Publishing Trendsetter is a production of Market Partners International and Publishing Trends.

How We Got Into Publishing: Survey Results

Sometimes I think folks outside the industry must think there’s some secret trick to break into publishing. In a way, it makes sense. It’s a global business that’s got its American heart in New York City, like some other industries that people and Hollywood movies often laud: fashion, theatre, magazines, and so on. That must be why we all get asked how we got started, or if we could let a friend of a friend pick our brain over a drink or coffee. So at the beginning of the summer, as my inbox was filling up with requests from new graduates to tell them just how I did it, I wanted to know how all of you did it. I made a survey and got 63 responses. (Thank you, survey-takers!)

An important note about my survey: I am not a survey writer. I think this is perhaps the second survey I have ever written in my adult life. Because of this, I made some questions too open-ended, or too open to interpretation, didn’t mark as many questions “must respond” as I should have; as the saying goes, hindsight is 20/20. Be that as it may, there’s still a lot of good things to go through in these responses. (Note: This survey had some branches to it, so not every respondent answered every question. Additionally, I am not analyzing every question in this writeup.)

One of the best aspects of the responses is the range of folks who responded. Respondents ranged in age from 23-61 and their positions ranged from Intern, to Literary Scout, to a Manager of Creative Services. Let’s look at what everyone had to say about their entry into publishing.

To break this graph down into specifics, 41.25% of respondents went directly into publishing after they completed undergrad, 12.7% went to grad school first, 25.4% were in another career track first, and 20.63% were “other.” But as it turns out, a lot of the answers to this question come down to perception.

“Other” respondents were prompted to specify their circumstance. The most popular answers for “other” included working first, then grad school, then publishing. There were also several responses citing publishing summer courses, and/or working in a bookstore. These respondents didn’t consider “retail” or “menial” jobs as an “other career track.” But a lot of the “other” respondents did have what I would personally consider literary minded positions, like the aforementioned bookstore employees, there was a journalist, and someone working at a literary non-profit.

On the other hand, some of those who responded “Other Career Track First” did say that that career was retail, and one said bookstore. (An example of my poor phrasing of the questions, as well as a matter of perception.)  Four respondents in this section indicated that their first career track was literary in some way.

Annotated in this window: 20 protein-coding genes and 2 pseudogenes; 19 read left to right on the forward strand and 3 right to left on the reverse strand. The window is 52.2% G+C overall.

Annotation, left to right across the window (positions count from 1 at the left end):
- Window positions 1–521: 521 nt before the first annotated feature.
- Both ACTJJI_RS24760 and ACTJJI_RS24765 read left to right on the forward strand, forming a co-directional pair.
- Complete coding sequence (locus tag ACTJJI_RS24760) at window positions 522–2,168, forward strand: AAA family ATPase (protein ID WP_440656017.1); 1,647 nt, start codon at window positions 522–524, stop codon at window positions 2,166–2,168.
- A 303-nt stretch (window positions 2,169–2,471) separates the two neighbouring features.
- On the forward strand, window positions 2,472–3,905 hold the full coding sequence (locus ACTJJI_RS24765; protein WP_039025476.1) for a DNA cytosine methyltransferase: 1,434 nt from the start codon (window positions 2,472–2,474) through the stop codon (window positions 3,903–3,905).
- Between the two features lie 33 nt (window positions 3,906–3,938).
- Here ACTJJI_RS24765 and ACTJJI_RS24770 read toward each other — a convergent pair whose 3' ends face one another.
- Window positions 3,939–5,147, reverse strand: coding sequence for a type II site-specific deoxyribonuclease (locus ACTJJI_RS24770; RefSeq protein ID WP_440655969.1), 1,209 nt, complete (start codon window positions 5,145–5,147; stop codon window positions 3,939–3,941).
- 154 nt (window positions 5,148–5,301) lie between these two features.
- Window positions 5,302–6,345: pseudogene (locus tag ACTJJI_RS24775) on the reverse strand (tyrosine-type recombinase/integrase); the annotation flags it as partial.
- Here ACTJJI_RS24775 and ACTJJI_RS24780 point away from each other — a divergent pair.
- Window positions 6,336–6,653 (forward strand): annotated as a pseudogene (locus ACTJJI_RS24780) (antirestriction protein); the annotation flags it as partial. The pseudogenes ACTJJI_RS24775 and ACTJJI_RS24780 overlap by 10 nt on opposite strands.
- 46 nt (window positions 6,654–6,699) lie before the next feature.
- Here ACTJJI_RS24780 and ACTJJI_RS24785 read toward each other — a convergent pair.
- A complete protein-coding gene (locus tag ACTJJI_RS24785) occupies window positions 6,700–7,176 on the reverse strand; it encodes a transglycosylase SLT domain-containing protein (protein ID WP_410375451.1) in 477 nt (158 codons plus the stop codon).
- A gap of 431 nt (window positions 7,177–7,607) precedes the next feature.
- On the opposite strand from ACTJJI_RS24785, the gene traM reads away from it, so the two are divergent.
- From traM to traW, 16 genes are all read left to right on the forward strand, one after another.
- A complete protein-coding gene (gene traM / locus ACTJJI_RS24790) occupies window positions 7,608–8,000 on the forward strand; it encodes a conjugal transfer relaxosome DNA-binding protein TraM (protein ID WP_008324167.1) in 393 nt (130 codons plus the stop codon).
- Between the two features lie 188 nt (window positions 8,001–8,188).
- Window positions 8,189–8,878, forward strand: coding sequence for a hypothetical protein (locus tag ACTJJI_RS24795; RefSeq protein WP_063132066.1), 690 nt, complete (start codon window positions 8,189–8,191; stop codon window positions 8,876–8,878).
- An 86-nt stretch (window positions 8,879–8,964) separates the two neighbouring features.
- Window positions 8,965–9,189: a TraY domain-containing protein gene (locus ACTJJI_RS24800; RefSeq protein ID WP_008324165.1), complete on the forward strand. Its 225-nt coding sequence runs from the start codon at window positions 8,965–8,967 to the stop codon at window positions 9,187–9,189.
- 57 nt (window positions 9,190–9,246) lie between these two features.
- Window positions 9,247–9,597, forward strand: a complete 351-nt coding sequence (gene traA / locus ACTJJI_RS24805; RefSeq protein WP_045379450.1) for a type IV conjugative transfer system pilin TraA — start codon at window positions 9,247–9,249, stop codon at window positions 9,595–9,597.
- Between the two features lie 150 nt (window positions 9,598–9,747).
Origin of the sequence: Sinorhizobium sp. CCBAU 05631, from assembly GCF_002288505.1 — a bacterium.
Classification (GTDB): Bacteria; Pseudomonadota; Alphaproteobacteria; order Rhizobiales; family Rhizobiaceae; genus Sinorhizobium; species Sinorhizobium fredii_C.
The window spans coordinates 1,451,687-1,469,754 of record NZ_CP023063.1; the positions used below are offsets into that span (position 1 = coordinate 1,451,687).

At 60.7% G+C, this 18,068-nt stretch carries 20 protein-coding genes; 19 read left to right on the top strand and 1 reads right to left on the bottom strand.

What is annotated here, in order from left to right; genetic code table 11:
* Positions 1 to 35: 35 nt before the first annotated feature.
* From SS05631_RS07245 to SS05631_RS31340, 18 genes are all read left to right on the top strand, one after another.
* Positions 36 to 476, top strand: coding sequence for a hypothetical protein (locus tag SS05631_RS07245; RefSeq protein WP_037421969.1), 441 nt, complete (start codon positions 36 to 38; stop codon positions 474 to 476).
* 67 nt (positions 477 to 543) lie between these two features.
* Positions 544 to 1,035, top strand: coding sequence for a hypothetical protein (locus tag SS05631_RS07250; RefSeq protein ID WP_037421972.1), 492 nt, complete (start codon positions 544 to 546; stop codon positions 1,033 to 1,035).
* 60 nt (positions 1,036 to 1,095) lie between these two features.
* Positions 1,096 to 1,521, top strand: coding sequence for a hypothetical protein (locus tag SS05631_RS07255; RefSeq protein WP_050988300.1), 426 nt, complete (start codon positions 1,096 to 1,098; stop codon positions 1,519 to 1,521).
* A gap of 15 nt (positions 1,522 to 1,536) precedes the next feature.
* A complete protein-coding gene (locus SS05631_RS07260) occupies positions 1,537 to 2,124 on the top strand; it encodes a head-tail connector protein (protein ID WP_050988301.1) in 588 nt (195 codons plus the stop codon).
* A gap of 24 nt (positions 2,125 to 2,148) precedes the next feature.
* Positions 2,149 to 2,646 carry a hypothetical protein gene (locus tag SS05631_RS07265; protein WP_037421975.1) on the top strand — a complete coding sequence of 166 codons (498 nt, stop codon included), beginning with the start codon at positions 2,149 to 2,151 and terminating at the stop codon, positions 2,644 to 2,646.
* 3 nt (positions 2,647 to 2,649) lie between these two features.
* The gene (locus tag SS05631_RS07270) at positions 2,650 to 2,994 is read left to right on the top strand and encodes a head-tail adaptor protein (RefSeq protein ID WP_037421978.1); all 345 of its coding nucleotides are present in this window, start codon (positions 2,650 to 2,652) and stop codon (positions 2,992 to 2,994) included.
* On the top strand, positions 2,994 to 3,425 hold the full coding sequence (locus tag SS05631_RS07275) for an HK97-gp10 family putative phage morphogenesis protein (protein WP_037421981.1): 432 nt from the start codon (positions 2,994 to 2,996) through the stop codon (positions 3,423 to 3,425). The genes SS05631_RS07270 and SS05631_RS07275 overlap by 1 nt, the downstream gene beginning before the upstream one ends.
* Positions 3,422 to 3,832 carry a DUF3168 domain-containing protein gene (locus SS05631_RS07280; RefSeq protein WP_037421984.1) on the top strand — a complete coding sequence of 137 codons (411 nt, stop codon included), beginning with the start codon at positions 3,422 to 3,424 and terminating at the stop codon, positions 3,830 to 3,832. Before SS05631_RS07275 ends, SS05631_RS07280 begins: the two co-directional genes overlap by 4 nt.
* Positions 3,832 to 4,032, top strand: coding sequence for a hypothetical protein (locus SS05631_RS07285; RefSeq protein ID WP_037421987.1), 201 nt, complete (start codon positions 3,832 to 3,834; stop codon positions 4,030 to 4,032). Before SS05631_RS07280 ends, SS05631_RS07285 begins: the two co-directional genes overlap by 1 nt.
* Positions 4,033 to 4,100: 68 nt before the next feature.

And as for the grad school first folks, 62.5% of respondents did do something literary with their degree. The “Other” respondent got their masters in library science and an MBA.

I asked what previous jobs and/or skills respondents felt made them a good candidate to work in publishing. The overwhelming answer? Internships. Almost 40% of answers listing what made them good candidates said their internships prior to landing their publishing jobs made them good job candidates. The second most commonly listed trait in those responses was writing skills, which was mentioned in 28% of the answers. Third most common answer was loving to read. Just because there were a lot of similarities in responses doesn’t mean the skill sets that bring people into publishing are uniform. Respondents mentioned previous job experience with places like MTV, city planning, a beauty studio, and local lobbyists. Of course, there were entries more along the lines of what one might expect to see: local library experience, journalism, literary magazines, and so forth.

Now, when I asked what made them want to work in publishing, 22 out of 41 respondents wrote out in some way that they simply love books. Not a surprise, since we’re generally considered a group of nerdy readers in this industry. But there were some answers that caught my notice that wasn’t necessarily tied first and foremost into an abiding love of books:

  • “I wanted to work at a company whose mission I believed in – didn’t have to be publishing, but a lot of publishing houses fell into that category for me.”
  • “Honestly I didn’t know what else to do with myself – it was 20 years ago and I was just so tired of music industry stuff that I asked myself what else I liked, and the answer was basically books, because I lived in NYC and film never seemed like a thing real people worked in.”
  • “It seemed more realistic than writing poetry for a living.”
  • “I wanted a stable desk job that would allow me to do some of the things I love–help people improve their writing, write, spec out new series.”

So here we are, from folks who fought tooth and nail to be here because it’s something we are passionate about to folks who just fell into this because it was a stable job. All in all, this survey confirmed what I imagine we’ve all already known: there’s no one right way to get into the industry. Some survey-takers were able to remain unemployed until they landed their first publishing job, while others worked several menial (their word, not mine) jobs until they got a publishing gig. Some worked for years in entirely different fields before simply happening upon a career in books. There are those who got their MFAs in creative writing or even publishing before diving in. The possibilities go on and on. I take comfort in the fact that there’s no “right way” to join our industry. It means we come from a variety of experiences and skills to make up an industry of people with varied skill sets.

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